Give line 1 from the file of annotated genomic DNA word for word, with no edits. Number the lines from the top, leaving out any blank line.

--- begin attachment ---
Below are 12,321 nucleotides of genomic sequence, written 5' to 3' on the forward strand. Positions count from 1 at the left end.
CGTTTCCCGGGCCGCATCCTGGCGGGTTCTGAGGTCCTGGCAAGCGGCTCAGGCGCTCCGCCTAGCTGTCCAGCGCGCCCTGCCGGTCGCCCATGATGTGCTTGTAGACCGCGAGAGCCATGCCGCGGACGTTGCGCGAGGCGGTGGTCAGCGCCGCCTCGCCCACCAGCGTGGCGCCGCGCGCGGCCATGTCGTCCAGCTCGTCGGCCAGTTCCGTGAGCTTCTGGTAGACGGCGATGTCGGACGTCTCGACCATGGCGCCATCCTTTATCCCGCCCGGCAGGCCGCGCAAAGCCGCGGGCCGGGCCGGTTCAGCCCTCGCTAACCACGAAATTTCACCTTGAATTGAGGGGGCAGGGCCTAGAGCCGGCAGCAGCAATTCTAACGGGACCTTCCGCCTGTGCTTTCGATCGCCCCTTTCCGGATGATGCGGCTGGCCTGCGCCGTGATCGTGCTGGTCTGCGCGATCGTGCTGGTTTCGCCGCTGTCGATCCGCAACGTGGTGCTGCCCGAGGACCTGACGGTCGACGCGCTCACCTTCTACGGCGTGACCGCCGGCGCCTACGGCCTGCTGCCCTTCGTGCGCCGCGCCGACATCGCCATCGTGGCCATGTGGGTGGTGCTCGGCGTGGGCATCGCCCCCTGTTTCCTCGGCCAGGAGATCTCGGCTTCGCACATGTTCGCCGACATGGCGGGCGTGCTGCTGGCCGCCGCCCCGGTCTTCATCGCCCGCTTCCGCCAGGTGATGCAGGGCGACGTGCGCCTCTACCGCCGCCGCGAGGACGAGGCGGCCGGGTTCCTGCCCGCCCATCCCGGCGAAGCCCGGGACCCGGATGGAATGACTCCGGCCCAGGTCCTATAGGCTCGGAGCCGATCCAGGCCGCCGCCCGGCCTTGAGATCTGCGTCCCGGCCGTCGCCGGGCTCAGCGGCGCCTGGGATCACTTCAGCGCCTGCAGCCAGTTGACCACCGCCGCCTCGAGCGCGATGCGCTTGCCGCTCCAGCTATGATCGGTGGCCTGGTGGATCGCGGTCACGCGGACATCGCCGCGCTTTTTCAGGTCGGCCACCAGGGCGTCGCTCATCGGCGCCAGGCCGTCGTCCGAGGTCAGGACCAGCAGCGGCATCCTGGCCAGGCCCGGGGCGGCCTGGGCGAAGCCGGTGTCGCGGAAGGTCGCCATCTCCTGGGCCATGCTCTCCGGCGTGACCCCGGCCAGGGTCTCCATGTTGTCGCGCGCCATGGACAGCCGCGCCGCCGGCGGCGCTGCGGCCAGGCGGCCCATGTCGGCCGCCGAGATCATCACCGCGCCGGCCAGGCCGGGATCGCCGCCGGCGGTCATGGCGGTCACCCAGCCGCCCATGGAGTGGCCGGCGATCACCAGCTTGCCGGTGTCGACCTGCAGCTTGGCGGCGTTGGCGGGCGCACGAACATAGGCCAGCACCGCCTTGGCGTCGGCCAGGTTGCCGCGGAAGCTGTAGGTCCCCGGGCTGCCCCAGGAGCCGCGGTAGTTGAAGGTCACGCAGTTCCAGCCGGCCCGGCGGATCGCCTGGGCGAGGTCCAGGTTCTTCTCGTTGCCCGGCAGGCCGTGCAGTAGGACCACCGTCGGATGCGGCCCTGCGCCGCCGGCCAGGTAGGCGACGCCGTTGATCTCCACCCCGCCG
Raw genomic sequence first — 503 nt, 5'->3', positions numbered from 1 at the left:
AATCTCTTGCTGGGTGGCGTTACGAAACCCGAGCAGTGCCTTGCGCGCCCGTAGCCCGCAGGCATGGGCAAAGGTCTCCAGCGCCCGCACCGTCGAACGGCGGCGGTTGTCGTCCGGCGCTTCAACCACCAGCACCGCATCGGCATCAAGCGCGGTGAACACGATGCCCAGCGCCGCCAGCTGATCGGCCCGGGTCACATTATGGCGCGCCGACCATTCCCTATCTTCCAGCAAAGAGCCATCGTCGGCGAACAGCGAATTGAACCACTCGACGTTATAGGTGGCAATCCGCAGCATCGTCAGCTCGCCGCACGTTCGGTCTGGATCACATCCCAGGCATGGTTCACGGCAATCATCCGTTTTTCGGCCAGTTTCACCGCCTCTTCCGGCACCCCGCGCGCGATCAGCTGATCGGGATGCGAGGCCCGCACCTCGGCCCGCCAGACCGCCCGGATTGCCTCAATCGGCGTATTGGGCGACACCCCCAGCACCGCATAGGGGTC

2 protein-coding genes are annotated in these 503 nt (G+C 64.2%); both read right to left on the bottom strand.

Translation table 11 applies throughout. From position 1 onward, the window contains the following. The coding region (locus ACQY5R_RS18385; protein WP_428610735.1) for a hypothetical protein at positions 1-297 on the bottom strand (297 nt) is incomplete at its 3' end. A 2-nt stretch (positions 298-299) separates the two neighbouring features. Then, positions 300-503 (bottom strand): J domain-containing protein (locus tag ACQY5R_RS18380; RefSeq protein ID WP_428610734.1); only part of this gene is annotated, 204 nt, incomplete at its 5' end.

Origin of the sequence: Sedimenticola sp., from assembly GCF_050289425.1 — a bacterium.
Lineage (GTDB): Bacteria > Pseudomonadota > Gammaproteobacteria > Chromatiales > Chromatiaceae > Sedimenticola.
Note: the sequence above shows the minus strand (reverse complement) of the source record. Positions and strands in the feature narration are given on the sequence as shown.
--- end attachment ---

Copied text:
Below are 12,321 nucleotides of genomic sequence, written 5' to 3' on the forward strand. Positions count from 1 at the left end.